GASES LIQUID AND DENSITY




A fluid is any substance that can flow and change the shape of the volume that
it occupies. (By contrast, a solid tends to maintain its shape.) We use the term
“fluid” for both gases and liquids. The key difference between them is that a
liquid has cohesion, while a gas does not. The molecules in a liquid are close
to one another, so they can exert attractive forces on each other and thus tend to
stay together (that is, to cohere). That’s why a quantity of liquid maintains the
same volume as it flows: If you pour 500 mL of water into a pan, the water
will still occupy a volume of 500 mL. The molecules of a gas, by contrast,
are separated on average by distances far larger than the size of a molecule.
Hence the forces between molecules are weak, there is little or no cohesion,
and a gas can easily change in volume. If you open the valve on a tank of
compressed oxygen that has a volume of 500 mL, the oxygen will expand to
a far greater volume.

An important property of any material, fluid or solid, is its density, defined as its mass per unit volume. A homogeneous material such as ice or iron has the same density throughout. We use Þ (the Greek letter rho) for density. For a homogeneous material 

GASES LIQUID AND DENSITY

 

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Two objects made of the same material have the same density even though they
may have different masses and different volumes. That’s because the ratio of
mass to volume is the same for both objects (Fig. 12.1).
The SI unit of density is the kilogram per cubic meter 11 kg/m3. The cgs
unit, the gram per cubic centimeter 11 g/cm3, is also widely used:

1 g/cm3 = 1000 kg/m3  

GASES LIQUID AND DENSITY

 

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The densities of some common substances at ordinary temperatures are given in
Table 12.1. Note the wide range of magnitudes. The densest material found on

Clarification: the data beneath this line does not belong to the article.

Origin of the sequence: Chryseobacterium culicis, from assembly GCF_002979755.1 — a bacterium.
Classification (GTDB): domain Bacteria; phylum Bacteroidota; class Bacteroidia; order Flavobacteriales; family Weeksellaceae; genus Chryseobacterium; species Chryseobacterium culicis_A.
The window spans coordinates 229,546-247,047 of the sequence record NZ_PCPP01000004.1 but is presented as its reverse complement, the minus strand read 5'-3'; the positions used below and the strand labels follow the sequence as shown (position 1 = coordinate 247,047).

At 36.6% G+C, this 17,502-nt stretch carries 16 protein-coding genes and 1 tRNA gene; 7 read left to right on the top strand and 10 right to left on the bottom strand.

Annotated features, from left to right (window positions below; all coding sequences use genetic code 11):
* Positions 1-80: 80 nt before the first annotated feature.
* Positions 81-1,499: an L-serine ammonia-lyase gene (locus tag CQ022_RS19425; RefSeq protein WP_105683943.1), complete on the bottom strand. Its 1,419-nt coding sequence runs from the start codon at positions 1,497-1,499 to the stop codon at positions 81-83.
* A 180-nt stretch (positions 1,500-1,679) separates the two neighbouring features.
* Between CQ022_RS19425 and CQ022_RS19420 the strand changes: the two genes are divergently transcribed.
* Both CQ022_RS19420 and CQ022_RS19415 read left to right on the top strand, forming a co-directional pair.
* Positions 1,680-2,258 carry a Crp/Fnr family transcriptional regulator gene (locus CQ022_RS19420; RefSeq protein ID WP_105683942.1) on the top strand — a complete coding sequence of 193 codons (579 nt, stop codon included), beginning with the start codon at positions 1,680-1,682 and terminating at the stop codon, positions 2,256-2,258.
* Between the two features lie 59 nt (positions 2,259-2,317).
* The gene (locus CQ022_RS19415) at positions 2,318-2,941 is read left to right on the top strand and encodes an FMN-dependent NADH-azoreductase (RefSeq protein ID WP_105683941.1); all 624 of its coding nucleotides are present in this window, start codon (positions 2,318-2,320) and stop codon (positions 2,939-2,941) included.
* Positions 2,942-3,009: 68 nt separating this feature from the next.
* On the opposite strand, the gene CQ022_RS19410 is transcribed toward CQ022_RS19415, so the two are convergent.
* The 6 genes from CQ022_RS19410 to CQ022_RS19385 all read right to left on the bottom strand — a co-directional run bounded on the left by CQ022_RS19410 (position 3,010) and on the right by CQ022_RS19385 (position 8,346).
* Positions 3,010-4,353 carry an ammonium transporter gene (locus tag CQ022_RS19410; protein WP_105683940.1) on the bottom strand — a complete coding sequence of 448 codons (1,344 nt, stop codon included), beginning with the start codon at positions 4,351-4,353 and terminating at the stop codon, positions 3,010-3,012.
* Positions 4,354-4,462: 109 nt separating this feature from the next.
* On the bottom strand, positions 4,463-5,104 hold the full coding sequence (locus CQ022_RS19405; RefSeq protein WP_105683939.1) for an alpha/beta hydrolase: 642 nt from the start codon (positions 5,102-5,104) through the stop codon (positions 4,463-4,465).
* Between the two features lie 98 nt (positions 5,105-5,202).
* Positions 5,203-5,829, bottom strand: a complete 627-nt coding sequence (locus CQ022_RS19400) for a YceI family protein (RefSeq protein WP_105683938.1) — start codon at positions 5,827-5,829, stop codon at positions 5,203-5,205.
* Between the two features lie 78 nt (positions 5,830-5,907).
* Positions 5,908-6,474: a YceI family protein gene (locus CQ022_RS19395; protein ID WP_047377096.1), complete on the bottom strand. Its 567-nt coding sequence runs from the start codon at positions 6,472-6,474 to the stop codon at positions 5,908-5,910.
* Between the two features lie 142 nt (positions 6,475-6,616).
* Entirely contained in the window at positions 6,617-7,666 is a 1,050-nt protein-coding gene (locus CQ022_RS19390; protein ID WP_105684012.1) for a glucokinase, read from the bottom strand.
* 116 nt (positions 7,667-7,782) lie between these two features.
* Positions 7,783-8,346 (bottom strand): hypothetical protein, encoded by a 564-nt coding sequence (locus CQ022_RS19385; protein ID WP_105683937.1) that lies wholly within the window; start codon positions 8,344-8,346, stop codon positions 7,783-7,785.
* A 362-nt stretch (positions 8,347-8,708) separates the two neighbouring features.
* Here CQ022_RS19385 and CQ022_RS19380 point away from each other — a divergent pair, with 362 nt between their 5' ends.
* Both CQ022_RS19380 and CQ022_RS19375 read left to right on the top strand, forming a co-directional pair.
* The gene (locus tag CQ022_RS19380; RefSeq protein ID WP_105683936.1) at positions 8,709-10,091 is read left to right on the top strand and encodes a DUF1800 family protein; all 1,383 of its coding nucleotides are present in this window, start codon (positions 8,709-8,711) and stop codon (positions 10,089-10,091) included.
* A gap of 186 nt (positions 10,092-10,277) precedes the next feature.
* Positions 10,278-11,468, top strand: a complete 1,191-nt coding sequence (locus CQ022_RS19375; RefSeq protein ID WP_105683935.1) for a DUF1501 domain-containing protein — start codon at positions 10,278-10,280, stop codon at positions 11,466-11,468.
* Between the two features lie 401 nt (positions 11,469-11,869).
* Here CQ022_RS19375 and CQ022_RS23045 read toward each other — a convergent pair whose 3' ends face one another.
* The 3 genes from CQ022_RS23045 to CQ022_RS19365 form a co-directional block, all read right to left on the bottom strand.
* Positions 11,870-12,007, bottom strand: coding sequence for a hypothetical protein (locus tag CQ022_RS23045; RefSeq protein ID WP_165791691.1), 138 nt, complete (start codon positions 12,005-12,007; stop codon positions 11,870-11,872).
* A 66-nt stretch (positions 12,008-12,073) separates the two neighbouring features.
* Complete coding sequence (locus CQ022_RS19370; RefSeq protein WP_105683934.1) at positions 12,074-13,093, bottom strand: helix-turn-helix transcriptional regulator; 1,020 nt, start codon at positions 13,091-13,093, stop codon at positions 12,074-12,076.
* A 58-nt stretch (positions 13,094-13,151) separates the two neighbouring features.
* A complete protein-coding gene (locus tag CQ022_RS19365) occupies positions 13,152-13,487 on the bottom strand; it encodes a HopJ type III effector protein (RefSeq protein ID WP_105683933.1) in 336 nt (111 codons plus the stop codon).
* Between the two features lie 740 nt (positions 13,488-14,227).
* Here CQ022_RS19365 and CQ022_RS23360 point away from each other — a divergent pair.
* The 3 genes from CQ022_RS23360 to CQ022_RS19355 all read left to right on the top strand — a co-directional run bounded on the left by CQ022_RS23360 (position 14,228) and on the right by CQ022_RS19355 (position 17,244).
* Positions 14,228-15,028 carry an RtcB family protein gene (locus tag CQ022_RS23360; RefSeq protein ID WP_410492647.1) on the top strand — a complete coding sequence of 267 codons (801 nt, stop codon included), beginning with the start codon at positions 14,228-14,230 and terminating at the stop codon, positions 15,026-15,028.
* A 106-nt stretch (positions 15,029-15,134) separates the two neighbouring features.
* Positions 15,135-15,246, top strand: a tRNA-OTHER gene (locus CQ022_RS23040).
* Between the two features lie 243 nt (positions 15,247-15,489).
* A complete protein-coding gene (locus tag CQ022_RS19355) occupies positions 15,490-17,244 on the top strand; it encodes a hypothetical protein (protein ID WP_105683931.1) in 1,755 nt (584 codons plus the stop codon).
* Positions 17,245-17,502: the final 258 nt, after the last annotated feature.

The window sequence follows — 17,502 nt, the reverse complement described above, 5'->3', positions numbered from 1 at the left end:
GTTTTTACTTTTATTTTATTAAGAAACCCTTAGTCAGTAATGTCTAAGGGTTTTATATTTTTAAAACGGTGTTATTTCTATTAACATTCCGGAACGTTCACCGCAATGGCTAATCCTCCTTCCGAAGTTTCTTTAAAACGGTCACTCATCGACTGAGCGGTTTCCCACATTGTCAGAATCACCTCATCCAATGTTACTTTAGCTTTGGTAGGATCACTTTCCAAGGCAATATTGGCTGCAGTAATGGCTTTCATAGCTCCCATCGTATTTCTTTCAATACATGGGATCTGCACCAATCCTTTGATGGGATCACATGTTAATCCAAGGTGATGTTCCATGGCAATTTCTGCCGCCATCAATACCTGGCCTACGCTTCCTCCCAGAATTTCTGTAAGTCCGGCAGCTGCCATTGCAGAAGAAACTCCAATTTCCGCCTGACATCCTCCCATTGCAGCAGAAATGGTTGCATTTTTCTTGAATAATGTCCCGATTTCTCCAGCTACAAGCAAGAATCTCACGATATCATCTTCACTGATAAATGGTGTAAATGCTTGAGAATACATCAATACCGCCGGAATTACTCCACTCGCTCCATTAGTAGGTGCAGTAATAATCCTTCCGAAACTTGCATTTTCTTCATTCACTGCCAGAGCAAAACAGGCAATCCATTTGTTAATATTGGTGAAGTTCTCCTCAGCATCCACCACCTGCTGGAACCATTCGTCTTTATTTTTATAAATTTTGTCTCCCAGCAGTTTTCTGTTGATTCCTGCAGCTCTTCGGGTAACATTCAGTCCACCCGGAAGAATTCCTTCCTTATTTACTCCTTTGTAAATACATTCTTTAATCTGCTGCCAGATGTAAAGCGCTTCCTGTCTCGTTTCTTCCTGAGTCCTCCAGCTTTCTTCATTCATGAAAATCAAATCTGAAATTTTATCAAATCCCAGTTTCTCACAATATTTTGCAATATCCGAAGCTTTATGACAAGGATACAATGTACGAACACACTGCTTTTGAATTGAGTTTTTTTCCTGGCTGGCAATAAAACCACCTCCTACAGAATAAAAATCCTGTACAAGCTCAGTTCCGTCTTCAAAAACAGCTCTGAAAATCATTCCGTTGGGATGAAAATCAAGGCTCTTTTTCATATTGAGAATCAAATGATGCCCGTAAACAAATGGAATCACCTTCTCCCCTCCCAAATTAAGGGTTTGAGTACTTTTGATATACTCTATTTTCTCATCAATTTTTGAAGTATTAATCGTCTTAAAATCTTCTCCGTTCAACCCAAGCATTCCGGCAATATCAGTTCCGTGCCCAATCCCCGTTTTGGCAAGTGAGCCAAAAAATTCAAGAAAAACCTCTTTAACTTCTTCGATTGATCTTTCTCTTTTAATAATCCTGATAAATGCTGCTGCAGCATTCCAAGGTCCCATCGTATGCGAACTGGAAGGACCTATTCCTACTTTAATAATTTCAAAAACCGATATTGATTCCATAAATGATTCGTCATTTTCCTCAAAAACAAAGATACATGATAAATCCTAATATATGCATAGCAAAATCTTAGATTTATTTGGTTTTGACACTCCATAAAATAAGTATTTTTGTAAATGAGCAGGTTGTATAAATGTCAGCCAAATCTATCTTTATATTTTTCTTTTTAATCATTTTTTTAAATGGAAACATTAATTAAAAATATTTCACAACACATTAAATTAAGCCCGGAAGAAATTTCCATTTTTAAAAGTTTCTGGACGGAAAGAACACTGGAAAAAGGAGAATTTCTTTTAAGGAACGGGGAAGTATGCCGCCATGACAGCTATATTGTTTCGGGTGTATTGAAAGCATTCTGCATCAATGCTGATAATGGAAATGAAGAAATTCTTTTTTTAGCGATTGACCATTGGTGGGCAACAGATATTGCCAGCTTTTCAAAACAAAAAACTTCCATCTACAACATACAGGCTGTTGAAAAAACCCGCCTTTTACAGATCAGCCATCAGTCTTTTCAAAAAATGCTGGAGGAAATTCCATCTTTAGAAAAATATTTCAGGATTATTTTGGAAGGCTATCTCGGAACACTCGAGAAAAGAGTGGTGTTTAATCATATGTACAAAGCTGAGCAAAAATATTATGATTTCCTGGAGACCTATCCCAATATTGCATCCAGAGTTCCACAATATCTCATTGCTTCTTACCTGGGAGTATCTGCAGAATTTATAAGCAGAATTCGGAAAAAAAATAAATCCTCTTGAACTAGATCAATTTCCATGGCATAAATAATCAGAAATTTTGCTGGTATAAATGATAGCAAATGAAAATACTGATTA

earth is the metal osmium 1r = 22,500 kg/m3, but its density pales by comparison
to the densities of exotic astronomical objects, such as white dwarf stars
and neutron stars.

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The specific gravity of a material is the ratio of its density to the density of
water at 4.0°C, 1000 kg/m3
; it is a pure number without units. For example, the
specific gravity of aluminum is 2.7. “Specific gravity” is a poor term, since it has
nothing to do with gravity; “relative density” would have been a better choice.
The density of some materials varies from point to point within the material.
One example is the material of the human body, which includes low-density fat
(about 940 kg/m3
) and high-density bone (from 1700 to 2500 kg/m3
). Two others
are the earth’s atmosphere (which is less dense at high altitudes) and oceans
(which are denser at greater depths). For these materials, Eq. (12.1) describes the
average density. In general, the density of a material depends on environmental
factors such as temperature and pressure.

GASES LIQUID AND DENSITY

 

 

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SOLVED EXAMPLE OF THIS TOPIC

GASES LIQUID AND DENSITY

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Frequently Asked Questions

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Ans: Fluids play a vital role in many aspects of everyday life. We drink them, breathe them, swim in them. They circulate through our bodies and control our weather. The physics of fluids is therefore crucial to our understanding of both nature and technology view more..